At sunset I head up the street to the house of Aung San Suu Kyi, hoping she will be at home to soak with water and New Year good wishes.
A ten foot wall and reinforced gates prevent me from doing so.
She is not stupid. The last thing she needs is a hippie soaked to the bone offering unsolicited hugs after a busy day working hard for democracy. Anyway, as I find out later, she is in Japan.
As I move on and nightfall descends, I fall into a gaping hole in the pavement. Pulled from the hole, bleeding from a gash to the right foot, a thought rushes to my mind: It’d be terrible for a man to come to wish a Nobel Peace Prize winner a Happy New Year and end up leaving with nothing but gangrene.
I stay in the guesthouse most of the day with the dodgy foot. I have to look after the foot and let it not get infected. It’s the foot at the end of the same leg (the right leg) in which I have deep vein thrombosis. Because I am on drugs to thin the blood, I bruise easily and, if I get a cut to the skin, it takes ages to heal over. The drugs can also make me very, very tired some of the time. And irritable. Not always, but sometimes. Today has been one of those days.
This is the only country I know where they steer right hand drive cars on the right hand side of the road. As you can imagine, being a passenger while the driver attempts to overtake somebody can be a potentially murderous experience. Fingernails into the dashboard time. This is due to an episode back in the days of the dictator Ne Win.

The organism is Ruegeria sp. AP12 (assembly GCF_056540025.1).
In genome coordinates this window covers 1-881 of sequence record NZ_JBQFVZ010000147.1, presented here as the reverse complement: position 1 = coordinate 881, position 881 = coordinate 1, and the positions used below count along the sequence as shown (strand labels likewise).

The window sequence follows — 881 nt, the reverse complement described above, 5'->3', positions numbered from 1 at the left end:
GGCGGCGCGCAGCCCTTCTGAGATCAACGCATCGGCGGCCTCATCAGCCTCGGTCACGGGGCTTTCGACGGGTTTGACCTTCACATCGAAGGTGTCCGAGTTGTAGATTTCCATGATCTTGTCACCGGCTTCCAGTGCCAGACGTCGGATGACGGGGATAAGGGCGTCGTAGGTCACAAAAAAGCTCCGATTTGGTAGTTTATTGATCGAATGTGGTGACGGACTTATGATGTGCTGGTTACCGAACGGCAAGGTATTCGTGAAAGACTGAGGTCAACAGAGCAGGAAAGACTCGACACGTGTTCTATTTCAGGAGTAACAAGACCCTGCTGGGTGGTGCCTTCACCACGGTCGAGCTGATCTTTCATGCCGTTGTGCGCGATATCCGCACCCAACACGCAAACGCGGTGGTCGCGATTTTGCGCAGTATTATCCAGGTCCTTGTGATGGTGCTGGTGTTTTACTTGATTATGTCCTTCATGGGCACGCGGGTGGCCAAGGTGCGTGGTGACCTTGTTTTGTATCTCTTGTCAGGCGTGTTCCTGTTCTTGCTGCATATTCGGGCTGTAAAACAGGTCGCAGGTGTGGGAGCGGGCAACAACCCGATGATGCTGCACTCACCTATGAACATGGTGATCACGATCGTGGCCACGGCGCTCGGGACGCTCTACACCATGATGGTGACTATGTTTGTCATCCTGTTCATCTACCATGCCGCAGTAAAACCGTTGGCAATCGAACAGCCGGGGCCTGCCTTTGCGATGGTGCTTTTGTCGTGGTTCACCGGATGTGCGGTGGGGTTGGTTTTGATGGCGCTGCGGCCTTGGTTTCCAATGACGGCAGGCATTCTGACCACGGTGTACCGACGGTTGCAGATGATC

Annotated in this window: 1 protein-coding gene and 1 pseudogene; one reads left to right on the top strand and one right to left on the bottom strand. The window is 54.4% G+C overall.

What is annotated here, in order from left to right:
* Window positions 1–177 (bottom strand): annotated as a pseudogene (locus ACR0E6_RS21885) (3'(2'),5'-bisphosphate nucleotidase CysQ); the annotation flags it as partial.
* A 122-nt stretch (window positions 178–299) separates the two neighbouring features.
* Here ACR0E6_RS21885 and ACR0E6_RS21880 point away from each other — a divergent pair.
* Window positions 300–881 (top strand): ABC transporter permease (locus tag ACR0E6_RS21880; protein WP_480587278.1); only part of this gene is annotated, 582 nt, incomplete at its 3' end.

Ne Win, a superstitious man, one day consulted his personal fortune teller who advised him on all things auspicious and how to avoid bad fortune. Soon afterwards, the people woke up to be told – out of the blue – that from now on they must no longer drive on the left. You can imagine the chaos.
A French lady named Anne comes over to join me at my table. She offers me a cigarette. “Feel free,” I tell her.
Since I quit smoking, my sweet tooth has swollen fantastically and I am making little effort to discourage it from doing so. I sit there watching her smoke while I sip my tea and eat condensed milk by the spoonful.
Anne and I sit by a lake, swampish and green. The lake is full of rubbish: floating plastic bags, empty cans and the odd sandal bobbing about. There are no bins in Burma. It depresses me. So does the bit of dog shit just a few yards in front of me. And the water fountain to my right which has run dry for the last thirty years. Three dogs are snarling and growling because another dog has had the cheek to walk into the park. I quietly mourn silence as I mourn dustbins and civic pride.
Meanwhile, a young couple walk past us hand-in-hand looking for all the world as if they’ve just entered heaven on earth.
There’s a market over on 26th Street. Dead animals hang from hooks above marble slabs or over large plastic bowls flecked with blood. A bamboo cage crowded with live chickens – unaware of their delicious and hopefully well-cooked ending – shuffles very slightly by my feet. The stomach of a cow droops before me, about eye-level; the creature’s hind quarter is getting butchered noisily on the block beneath it. The tongue and the organs are all for sale. Skinned and ready to go too are all four legs complete with feet. Sellers grin widely at me, exhibiting reddened teeth stained with the residue of the betel nut, chewed for years then spat out onto the streets of Rangoon.
The streets have opened up for business following the chaos of the five day Water Festival.
Everywhere I turn, I am greeted with smiles. Genuine smiles.
Occasionally, somebody will stop me to ask which country I’m from, then which city and so on. I tell them the nearest one – Manchester.